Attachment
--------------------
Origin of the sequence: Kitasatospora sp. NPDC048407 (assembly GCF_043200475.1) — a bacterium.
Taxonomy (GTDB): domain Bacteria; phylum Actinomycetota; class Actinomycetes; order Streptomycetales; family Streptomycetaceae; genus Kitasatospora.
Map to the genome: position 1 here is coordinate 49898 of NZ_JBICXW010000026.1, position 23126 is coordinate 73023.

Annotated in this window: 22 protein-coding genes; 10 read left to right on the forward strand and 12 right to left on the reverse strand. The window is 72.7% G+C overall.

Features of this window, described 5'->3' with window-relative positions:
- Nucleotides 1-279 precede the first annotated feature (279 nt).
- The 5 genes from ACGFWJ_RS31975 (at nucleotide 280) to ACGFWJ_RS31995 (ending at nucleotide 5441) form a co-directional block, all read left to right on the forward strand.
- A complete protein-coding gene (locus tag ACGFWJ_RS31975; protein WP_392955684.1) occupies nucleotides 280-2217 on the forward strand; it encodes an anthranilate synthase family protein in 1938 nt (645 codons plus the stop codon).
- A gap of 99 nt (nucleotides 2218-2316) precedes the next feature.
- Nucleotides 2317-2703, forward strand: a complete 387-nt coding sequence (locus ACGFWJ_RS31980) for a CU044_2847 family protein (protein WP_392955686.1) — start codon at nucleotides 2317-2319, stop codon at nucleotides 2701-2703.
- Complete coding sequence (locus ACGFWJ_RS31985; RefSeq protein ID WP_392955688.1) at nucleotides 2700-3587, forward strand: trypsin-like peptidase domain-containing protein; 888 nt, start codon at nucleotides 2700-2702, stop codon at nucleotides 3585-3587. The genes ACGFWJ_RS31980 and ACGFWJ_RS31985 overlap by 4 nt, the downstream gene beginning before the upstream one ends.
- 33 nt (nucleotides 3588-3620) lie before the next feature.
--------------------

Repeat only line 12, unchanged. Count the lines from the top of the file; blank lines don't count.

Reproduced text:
- 33 nt (nucleotides 3588-3620) lie before the next feature.